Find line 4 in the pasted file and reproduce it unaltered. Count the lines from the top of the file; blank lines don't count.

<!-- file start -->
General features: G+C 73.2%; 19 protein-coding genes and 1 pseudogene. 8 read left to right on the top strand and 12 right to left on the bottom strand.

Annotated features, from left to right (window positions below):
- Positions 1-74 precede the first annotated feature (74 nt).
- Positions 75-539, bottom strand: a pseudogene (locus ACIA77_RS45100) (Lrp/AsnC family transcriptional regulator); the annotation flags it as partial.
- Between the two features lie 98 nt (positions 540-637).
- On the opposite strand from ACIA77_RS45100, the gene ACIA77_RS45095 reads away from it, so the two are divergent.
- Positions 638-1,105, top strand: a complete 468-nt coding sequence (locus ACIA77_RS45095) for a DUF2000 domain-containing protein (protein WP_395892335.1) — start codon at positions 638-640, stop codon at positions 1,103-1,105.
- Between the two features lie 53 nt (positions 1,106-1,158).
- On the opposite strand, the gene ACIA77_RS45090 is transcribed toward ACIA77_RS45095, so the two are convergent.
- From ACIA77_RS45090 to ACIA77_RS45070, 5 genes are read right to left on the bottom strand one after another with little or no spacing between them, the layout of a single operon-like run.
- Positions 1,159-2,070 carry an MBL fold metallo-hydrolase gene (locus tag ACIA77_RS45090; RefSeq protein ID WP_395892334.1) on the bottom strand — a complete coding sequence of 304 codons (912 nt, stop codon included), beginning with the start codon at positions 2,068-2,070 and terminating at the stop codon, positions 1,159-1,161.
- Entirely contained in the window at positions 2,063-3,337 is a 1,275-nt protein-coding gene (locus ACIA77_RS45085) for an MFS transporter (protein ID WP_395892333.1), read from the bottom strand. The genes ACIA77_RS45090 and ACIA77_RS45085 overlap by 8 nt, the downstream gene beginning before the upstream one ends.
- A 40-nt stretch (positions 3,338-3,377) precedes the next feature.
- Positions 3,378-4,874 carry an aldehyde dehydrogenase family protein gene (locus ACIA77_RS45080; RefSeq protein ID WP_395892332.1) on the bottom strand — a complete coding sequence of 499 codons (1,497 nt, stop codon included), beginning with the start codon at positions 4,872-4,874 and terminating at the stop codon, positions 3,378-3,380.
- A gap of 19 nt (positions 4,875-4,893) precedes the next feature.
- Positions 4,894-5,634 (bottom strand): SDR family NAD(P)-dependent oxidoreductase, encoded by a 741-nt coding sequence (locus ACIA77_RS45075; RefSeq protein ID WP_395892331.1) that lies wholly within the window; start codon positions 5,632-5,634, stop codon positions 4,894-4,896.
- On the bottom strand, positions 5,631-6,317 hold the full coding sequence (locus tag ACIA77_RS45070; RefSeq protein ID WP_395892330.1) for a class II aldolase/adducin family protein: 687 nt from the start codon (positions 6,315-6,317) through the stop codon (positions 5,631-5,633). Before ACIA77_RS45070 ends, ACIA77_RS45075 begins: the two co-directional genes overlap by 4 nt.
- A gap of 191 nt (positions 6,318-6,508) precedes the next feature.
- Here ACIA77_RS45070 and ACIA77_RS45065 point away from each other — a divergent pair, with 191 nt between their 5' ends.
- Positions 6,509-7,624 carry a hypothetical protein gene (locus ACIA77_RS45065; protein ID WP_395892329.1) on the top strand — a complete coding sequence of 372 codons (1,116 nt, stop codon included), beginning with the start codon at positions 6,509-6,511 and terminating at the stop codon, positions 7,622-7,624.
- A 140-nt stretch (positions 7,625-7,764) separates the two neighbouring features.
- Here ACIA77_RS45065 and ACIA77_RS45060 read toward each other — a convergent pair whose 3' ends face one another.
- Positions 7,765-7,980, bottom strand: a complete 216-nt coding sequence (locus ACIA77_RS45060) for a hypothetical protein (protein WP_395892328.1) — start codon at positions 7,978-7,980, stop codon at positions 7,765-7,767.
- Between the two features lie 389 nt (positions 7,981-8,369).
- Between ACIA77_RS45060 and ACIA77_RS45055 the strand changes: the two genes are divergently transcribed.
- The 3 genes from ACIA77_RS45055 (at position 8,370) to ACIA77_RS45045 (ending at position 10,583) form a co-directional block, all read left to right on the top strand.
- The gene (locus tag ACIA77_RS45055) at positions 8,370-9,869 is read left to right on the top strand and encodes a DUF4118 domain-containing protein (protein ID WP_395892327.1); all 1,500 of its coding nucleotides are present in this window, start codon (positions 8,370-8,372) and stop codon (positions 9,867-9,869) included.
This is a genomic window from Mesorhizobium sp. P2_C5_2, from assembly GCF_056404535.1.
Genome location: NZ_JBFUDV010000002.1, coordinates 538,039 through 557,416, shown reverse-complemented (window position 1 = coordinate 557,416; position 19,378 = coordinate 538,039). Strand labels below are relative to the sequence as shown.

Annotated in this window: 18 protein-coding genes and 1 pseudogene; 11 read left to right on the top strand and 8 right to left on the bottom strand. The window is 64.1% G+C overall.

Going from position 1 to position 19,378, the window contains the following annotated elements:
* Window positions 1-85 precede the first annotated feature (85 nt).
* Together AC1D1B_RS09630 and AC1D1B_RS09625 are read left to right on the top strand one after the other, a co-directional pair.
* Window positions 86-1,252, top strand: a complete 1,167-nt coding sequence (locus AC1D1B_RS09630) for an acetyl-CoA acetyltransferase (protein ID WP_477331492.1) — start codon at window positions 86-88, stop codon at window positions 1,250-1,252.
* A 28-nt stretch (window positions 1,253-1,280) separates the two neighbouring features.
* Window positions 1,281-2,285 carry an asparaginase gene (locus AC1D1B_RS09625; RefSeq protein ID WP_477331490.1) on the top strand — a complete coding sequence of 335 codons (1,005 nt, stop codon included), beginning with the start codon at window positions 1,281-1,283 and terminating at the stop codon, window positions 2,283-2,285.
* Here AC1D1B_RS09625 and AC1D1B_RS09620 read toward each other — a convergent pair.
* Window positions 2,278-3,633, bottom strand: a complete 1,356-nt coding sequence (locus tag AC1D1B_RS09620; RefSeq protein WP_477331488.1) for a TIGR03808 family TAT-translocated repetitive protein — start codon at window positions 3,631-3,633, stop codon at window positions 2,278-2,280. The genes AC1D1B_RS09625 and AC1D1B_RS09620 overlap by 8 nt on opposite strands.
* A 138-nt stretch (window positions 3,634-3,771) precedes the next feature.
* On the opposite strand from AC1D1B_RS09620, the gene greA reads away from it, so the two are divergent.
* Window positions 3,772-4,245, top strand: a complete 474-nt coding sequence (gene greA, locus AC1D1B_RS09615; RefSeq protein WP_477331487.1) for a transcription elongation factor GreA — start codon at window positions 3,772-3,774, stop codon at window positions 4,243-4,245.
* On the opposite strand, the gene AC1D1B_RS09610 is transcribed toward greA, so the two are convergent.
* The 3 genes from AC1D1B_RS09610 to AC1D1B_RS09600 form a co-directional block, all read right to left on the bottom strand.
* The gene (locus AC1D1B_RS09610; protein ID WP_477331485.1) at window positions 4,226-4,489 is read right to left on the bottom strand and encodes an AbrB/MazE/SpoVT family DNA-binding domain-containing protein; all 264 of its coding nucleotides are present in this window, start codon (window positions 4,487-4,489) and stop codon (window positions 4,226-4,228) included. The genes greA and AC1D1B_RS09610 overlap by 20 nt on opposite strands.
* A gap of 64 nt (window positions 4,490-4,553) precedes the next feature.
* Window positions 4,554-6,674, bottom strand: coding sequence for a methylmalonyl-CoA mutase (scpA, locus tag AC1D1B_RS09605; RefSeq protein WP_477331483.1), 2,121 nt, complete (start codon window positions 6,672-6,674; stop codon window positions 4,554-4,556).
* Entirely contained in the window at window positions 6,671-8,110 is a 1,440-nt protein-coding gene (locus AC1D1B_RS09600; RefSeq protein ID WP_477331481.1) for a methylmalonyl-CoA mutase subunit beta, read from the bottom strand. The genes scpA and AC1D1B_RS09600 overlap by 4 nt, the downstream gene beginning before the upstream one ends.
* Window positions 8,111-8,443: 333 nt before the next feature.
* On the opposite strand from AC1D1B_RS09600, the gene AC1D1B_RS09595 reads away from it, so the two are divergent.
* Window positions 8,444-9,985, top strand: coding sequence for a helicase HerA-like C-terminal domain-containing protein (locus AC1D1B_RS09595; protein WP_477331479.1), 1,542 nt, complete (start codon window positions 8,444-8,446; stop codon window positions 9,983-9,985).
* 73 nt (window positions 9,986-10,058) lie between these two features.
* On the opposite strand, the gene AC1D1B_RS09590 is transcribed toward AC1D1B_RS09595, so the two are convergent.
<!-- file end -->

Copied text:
- Positions 75-539, bottom strand: a pseudogene (locus ACIA77_RS45100) (Lrp/AsnC family transcriptional regulator); the annotation flags it as partial.